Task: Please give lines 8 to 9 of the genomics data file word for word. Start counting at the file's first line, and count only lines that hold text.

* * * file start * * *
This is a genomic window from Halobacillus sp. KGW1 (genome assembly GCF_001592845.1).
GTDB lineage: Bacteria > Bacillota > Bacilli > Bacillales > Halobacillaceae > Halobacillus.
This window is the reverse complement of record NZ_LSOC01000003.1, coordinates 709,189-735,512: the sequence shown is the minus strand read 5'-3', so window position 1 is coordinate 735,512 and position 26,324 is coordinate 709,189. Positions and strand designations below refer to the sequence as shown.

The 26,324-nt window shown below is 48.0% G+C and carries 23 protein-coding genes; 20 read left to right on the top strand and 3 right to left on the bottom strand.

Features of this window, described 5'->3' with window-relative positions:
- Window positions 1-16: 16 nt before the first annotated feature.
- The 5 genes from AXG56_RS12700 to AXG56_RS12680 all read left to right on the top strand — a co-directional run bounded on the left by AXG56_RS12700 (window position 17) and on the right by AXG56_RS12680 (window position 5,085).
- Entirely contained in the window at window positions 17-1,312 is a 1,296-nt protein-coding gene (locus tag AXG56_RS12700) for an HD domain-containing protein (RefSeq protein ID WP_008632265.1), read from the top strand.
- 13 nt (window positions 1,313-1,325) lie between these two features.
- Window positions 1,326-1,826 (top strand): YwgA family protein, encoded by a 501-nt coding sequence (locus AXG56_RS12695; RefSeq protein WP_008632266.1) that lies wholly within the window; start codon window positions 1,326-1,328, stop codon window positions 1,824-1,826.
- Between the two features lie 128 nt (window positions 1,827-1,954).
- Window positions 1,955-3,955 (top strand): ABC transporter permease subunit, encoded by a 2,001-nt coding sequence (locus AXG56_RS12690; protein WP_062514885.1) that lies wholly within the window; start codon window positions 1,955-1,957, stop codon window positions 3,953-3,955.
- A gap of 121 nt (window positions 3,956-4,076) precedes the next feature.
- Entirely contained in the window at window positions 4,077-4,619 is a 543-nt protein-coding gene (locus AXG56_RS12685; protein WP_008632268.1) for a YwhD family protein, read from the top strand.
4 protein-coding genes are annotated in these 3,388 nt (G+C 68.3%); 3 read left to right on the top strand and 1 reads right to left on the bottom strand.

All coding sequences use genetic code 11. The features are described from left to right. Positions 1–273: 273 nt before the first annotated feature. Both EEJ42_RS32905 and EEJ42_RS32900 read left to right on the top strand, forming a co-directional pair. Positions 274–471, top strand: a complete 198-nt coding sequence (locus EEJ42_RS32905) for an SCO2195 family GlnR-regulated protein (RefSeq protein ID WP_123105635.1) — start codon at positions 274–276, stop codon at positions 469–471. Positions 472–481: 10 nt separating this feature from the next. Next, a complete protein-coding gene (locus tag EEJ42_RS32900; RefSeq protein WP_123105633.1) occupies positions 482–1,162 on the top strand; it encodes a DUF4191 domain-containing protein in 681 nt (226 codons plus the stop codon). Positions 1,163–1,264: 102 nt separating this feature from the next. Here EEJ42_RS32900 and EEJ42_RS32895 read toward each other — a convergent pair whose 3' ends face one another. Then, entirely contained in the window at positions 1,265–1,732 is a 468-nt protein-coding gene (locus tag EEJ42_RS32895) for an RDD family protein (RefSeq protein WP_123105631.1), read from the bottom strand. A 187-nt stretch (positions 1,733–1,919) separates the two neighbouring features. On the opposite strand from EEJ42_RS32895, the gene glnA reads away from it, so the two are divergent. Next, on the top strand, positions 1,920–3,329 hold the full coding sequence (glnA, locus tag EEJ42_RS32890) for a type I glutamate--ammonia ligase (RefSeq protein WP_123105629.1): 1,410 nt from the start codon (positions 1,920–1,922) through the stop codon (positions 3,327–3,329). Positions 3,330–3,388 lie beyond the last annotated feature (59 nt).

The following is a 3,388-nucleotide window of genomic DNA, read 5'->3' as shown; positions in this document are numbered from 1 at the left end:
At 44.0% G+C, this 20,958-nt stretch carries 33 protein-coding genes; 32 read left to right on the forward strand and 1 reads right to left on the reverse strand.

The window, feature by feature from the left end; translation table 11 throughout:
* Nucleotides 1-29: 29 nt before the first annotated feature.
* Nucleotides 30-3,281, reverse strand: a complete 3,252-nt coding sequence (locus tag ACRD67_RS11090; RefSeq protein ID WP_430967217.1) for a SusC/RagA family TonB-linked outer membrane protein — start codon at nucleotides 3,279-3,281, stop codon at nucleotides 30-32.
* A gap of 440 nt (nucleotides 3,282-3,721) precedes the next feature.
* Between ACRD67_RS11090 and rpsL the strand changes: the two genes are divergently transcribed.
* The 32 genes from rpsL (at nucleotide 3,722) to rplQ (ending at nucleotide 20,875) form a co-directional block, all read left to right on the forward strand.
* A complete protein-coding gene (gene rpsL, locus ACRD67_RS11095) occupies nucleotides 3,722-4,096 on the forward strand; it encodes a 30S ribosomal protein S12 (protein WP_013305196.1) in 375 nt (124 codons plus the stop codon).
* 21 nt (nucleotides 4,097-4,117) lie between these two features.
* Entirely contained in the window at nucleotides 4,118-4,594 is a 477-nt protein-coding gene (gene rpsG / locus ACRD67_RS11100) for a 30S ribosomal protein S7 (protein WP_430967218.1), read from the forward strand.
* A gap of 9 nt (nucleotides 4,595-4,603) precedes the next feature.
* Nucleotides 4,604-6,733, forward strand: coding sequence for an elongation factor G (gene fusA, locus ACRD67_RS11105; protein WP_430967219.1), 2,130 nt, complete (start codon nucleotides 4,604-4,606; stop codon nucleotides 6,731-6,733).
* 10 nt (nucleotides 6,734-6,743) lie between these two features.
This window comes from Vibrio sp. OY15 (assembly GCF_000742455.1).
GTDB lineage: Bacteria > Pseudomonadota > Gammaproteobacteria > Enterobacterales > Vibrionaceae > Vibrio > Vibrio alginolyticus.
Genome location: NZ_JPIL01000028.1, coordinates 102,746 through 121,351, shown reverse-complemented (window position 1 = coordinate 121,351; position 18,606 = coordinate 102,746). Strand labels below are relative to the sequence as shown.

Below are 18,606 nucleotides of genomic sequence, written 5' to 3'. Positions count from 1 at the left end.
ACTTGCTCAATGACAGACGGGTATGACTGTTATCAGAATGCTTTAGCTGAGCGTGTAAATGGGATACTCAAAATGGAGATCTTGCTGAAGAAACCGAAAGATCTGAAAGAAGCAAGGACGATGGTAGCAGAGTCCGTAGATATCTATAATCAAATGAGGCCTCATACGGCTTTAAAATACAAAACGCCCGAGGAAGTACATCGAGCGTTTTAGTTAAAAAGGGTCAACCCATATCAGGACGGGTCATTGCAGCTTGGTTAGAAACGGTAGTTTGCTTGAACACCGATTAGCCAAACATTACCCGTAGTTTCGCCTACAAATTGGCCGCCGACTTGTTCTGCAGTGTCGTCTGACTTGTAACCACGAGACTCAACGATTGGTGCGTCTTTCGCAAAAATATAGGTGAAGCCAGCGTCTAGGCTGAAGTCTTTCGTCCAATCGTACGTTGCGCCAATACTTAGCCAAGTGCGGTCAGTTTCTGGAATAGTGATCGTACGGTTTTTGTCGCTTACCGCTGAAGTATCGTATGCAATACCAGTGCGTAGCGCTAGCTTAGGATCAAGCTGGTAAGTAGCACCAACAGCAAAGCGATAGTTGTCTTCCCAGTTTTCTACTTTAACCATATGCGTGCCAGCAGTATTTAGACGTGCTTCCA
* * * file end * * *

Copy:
- Entirely contained in the window at window positions 17-1,312 is a 1,296-nt protein-coding gene (locus tag AXG56_RS12700) for an HD domain-containing protein (RefSeq protein ID WP_008632265.1), read from the top strand.
- 13 nt (window positions 1,313-1,325) lie between these two features.